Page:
Traffic noise linked to heart attack risk: study

According to a recently published population-based study from Rutgers University, people living in neighborhoods with constant traffic noise have a higher risk of being hospitalized for a heart attack than those living in urban areas. quieter area.

According to the researchers, the paper, published in the Journal of the American College of Cardiology in March, is one of the first to look specifically at North American data, with results consistent with that of the American College of Cardiology. Previous European studies have documented similar associations between the heart. disease and traffic noise pollution.

Dr Abel Moreyra, professor of medicine at Rutgers University and lead author of the study, said: “As cardiologists, we often think about many traditional risk factors such as smoking, hypertension, and high blood pressure. or diabetes.

“This study and others suggest that maybe we should start thinking about air pollution and noise pollution as additional risk factors for cardiovascular disease.”

Many studies have looked at the health effects of environmental hazards, including noise pollution, with previous research linking it to hearing loss, sleep disturbances, chronic stress and high blood pressure. . Previous studies have also shown how air pollution from car exhaust, for example, is linked to higher rates of heart disease and cardiovascular damage.

For this particular study, Moreyra and his team looked at the heart attack rates of 15,846 New Jersey residents who were hospitalized in 2018 for heart attacks. New Jersey is the most densely populated state in the United States, with about 1,200 people per square mile, many of whom live near major roads, railroads, and airports.

The researchers found that 5% of all heart attack hospital admissions, or one in 20, were linked to exposure to loud noise levels. The researchers calculated that the heart attack rate for people living in areas more exposed to loud traffic noise was 72 percent higher.

The rate of heart attack among those exposed to an average noise level of 65 decibels or higher was 3336.5 per 100,000 people, while those exposed to an average noise level below 45 decibels had a rate of 1938. 100,000.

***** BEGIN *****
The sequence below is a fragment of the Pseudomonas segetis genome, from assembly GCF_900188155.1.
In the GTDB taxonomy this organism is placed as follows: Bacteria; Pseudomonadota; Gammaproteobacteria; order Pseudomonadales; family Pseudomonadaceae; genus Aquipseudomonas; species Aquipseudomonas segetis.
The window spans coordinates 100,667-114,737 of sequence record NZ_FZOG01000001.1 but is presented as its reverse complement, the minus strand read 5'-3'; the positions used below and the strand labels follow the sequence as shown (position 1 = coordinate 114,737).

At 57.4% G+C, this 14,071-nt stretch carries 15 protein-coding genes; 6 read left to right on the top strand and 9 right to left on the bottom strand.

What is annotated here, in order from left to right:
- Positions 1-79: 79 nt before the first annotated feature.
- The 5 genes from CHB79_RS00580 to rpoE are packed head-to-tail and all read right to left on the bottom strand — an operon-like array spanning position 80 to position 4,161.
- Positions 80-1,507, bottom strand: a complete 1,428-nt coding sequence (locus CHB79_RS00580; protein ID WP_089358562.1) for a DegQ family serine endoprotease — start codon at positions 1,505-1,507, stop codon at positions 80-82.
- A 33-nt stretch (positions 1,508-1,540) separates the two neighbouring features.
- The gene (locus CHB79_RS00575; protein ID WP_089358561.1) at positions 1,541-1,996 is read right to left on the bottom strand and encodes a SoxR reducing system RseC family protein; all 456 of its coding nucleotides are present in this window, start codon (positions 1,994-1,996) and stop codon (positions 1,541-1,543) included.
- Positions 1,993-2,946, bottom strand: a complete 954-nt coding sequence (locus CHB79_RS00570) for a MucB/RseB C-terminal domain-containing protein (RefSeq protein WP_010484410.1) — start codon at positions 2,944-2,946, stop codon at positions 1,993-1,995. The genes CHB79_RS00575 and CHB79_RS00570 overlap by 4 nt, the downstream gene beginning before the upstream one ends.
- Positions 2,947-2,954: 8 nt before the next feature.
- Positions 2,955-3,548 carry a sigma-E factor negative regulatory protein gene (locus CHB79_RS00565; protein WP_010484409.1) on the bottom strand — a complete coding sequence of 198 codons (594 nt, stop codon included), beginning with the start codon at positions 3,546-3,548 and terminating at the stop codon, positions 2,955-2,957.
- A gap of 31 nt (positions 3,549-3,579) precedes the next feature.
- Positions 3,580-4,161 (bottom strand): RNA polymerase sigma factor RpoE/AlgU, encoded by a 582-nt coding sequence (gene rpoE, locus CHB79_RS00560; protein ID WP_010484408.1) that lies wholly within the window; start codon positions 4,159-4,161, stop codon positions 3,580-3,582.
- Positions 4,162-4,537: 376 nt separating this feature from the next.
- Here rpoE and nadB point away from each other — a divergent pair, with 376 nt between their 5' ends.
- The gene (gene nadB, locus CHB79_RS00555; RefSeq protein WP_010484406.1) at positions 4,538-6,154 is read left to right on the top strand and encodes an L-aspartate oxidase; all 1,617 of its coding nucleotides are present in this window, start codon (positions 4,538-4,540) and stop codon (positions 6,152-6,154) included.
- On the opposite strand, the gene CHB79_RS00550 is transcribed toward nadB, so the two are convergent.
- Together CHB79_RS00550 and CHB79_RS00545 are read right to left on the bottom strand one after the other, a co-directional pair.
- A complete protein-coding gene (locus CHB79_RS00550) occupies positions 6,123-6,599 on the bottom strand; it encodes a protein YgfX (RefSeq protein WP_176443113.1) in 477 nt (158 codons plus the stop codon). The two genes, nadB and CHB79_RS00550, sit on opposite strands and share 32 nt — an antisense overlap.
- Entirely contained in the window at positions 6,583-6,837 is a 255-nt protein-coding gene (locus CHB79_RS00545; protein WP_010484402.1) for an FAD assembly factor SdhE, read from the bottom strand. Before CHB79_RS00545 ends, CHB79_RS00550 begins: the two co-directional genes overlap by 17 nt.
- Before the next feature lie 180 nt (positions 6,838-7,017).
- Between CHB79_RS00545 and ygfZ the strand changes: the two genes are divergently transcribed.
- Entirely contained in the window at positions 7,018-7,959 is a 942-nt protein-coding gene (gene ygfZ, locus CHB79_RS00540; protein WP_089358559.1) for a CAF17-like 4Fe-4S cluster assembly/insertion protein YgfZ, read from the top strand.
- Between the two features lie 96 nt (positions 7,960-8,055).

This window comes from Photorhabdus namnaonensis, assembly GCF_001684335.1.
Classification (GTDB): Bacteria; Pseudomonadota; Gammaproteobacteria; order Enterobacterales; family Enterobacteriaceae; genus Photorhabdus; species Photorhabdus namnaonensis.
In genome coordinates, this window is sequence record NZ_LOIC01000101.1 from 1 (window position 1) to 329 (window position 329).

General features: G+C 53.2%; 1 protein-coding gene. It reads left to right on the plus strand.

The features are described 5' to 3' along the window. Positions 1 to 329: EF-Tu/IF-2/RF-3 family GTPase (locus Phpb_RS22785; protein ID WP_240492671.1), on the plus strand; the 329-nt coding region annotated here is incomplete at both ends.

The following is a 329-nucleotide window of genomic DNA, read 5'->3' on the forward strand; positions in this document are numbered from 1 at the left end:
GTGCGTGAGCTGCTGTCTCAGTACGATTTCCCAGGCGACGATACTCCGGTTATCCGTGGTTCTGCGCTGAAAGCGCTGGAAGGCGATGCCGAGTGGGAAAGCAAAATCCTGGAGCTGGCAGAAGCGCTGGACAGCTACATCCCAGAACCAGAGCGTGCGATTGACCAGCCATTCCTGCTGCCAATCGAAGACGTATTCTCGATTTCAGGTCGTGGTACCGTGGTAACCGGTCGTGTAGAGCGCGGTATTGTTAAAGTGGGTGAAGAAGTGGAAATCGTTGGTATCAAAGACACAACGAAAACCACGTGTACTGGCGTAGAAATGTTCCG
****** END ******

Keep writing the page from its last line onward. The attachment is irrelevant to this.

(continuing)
According to Yale University’s office of Environmental Health and Safety, city traffic is measured at around 85 decibels.

The numbers in the study were drawn from a statewide database that tracks cardiovascular hospital admissions. Noise pollution levels from airplanes, trains and road traffic were also measured using data from the New Jersey Bureau of Transportation Statistics. The researchers then looked at where the patients lived, converting their locations to latitude and longitude coordinates to gauge noise levels in their area.

The study did not look at the biological reasons behind this association, but Moreyra said chronic stress, sleep disturbances, and anxiety, which have been noted in other studies, could have adverse effects. beneficial to heart health. For example, chronic stress can cause hormonal changes that lead to inflammation and affect blood vessels, the researchers say.

This particular study did not consider demographic, socioeconomic, or other risk factors such as noise levels in the workplace. However, the authors say additional research will provide more insight into discerning the effects of these different factors.

“Five percent of all [myocardial infarctions] Hospitalizations due to high noise levels highlight the importance of exposure, and these findings underscore the importance of stricter noise regulations and enforcement by traffic authorities. transportation,” the authors conclude.

Moreyra says policy interventions, from better soundproofing buildings to better enforcement of noise regulations, can help reduce the noise levels residents are exposed to.

Moreyra said in an interview with CTV New Channel on Tuesday: “More attention needs to be paid to building barriers between housing and highways.

He said airport landing and take-off rules and schedules should also be reviewed to minimize disturbances at night, while tire manufacturers could consider developing reduced tires. sound” to reduce the noise caused by friction between the tire and the road surface. . ”

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